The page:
Secondly, what D profiler actually helps you answer the question 
"where does the time go in the real-world?"? The D -profile 
switch creates an instrumented executable, which in my experience 
(admittedly not experience with DMD) severely distorts running 
times. I usually prefer sampling-based profiling, where the 
executable is left unchanged and a sampling program interrupts 
the program at random and grabs the call stack, to avoid the 
distortion effect of instrumentation. Of course, instrumentation 
is useful to find out what functions are called the most and 
whether call frequencies are in line with expectations, but I 
wouldn't trust the time measurements that much.

As far as I know, D doesn't offer a sampling profiler, so one 
might indeed use a benchmarking library as a (poor) substitute. 
So I'd want to be able to set up some benchmarks that operate on 
realistic data, with perhaps different data in different runs in 
order to learn about how the speed varies with different inputs 
(if it varies a lot then I might create more benchmarks to 
investigate which inputs are processed quickly, and which slowly.)

Some random comments about std.benchmark based on its 

- It is very strange that the documentation of printBenchmarks 
uses neither of the words "average" or "minimum", and doesn't say 
how many trials are done.... I suppose the obvious interpretation 
is that it only does one trial, but then we wouldn't be having 
this discussion about averages and minimums right? Øivind says 
tests are run 1000 times... but it needs to be configurable 
per-test (my idea: support a _x1000 suffix in function names, or 
_for1000ms to run the test for at least 1000 milliseconds; and 
allow a multiplier when when running a group of benchmarks, e.g. 
a multiplier argument of 0.5 means to only run half as many 
trials as usual.) Also, it is not clear from the documentation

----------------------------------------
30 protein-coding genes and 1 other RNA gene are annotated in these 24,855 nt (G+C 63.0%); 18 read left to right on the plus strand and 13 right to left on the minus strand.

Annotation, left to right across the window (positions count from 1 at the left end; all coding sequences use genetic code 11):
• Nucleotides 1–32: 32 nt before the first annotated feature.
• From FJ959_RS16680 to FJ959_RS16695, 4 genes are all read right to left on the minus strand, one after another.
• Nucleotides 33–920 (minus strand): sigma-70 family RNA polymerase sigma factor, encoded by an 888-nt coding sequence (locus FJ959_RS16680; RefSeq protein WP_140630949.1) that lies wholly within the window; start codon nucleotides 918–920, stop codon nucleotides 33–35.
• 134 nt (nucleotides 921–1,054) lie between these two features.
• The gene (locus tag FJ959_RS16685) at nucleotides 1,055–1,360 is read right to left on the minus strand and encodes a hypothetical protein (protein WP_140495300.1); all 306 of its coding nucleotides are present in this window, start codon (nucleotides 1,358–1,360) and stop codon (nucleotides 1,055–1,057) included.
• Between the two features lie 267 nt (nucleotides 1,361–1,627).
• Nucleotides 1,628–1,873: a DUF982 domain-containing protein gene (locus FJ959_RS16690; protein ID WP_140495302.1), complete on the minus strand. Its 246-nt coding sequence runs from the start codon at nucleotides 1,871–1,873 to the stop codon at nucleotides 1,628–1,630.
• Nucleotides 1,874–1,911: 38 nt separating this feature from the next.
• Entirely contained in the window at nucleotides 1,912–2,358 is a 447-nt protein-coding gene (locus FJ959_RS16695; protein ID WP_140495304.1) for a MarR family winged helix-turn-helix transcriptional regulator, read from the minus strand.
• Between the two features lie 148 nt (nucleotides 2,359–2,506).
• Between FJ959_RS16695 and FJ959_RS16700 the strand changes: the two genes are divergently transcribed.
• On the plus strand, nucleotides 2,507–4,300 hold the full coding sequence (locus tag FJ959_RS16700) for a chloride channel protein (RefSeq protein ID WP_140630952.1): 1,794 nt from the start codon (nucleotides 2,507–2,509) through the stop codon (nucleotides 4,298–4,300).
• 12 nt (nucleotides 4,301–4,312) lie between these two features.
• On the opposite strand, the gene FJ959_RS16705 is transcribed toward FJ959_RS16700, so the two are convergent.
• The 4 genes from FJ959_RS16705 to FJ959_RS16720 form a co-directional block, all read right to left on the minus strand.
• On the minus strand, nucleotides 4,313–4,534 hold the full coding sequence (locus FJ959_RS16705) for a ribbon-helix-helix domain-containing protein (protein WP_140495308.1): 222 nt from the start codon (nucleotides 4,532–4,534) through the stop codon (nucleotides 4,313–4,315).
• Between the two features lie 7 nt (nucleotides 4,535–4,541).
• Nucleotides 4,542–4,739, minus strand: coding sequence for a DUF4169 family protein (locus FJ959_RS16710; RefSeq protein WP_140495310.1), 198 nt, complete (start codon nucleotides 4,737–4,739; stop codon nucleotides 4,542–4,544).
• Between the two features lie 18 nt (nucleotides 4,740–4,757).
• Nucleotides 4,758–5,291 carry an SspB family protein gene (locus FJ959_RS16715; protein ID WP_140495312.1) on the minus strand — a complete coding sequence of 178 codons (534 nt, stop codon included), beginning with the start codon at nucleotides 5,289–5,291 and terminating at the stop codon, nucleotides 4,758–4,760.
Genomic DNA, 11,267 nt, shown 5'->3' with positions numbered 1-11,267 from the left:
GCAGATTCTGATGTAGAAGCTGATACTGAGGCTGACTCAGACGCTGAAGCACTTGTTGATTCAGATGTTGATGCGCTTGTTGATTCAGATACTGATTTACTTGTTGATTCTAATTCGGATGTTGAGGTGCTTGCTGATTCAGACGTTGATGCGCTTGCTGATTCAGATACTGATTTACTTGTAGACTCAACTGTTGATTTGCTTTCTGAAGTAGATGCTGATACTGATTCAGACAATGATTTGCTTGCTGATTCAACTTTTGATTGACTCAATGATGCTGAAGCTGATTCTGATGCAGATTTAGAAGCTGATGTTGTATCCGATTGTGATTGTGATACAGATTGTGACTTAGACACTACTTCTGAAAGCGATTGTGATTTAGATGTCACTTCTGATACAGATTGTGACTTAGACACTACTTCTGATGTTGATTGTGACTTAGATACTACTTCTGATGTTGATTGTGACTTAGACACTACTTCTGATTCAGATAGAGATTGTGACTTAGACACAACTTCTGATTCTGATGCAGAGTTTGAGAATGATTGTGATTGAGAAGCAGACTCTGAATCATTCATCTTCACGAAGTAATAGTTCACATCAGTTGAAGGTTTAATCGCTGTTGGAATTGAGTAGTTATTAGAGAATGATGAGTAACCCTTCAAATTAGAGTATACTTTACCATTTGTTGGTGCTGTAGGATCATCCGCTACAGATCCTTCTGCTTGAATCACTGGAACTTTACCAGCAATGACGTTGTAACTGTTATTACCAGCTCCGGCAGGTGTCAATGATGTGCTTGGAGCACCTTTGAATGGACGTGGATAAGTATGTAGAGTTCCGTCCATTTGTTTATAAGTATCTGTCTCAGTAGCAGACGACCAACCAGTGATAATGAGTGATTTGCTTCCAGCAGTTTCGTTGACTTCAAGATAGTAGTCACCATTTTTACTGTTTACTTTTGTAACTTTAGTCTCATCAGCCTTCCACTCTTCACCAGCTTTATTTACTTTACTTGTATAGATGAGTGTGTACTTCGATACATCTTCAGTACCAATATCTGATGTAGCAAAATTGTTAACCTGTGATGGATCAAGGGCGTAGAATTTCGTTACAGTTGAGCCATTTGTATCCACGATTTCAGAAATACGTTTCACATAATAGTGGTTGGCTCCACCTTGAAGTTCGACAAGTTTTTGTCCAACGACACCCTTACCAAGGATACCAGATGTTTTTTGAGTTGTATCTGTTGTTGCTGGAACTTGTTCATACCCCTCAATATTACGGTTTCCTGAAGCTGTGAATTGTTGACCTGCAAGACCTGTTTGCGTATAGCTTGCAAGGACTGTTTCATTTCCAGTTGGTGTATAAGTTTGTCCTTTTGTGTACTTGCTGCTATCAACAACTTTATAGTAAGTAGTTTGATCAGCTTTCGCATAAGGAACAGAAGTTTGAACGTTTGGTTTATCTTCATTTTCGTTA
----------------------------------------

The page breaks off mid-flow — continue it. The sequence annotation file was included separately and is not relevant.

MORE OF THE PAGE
what the single parameter to each benchmark is (define 
"iterations count".)

- The "benchmark_relative_" feature looks quite useful. I'm also 
happy to see benchmarkSuspend() and benchmarkResume(), though 
benchmarkSuspend() seems redundant in most cases: I'd like to 
just call one function, say, benchmarkStart() to indicate "setup 
complete, please start measuring time now."

- I'm glad that StopWatch can auto-start; but the documentation 
should be clearer: does reset() stop the timer or just reset the 
time to zero? does stop() followed by start() start from zero or 
does it keep the time on the clock? I also think there should be 
a method that returns the value of peek() and restarts the timer 
at the same time (perhaps stop() and reset() should just return 

- After reading the documentation of comparingBenchmark and 
measureTime, I have almost no idea what they do.
September 21, 2012
Re: Review of Andrei's std.benchmark
On 21 September 2012 07:30, Andrei Alexandrescu <> wrote:

> I don't quite agree. This is a domain in which intuition is having a hard
> time, and at least some of the responses come from an intuitive standpoint,
> as opposed from hard data.
> For example, there's this opinion that taking the min, max, and average is
> the "fair" thing to do and the most informative.

I don't think this is a 'fair' claim, the situation is that different
people are looking for different statistical information, and you can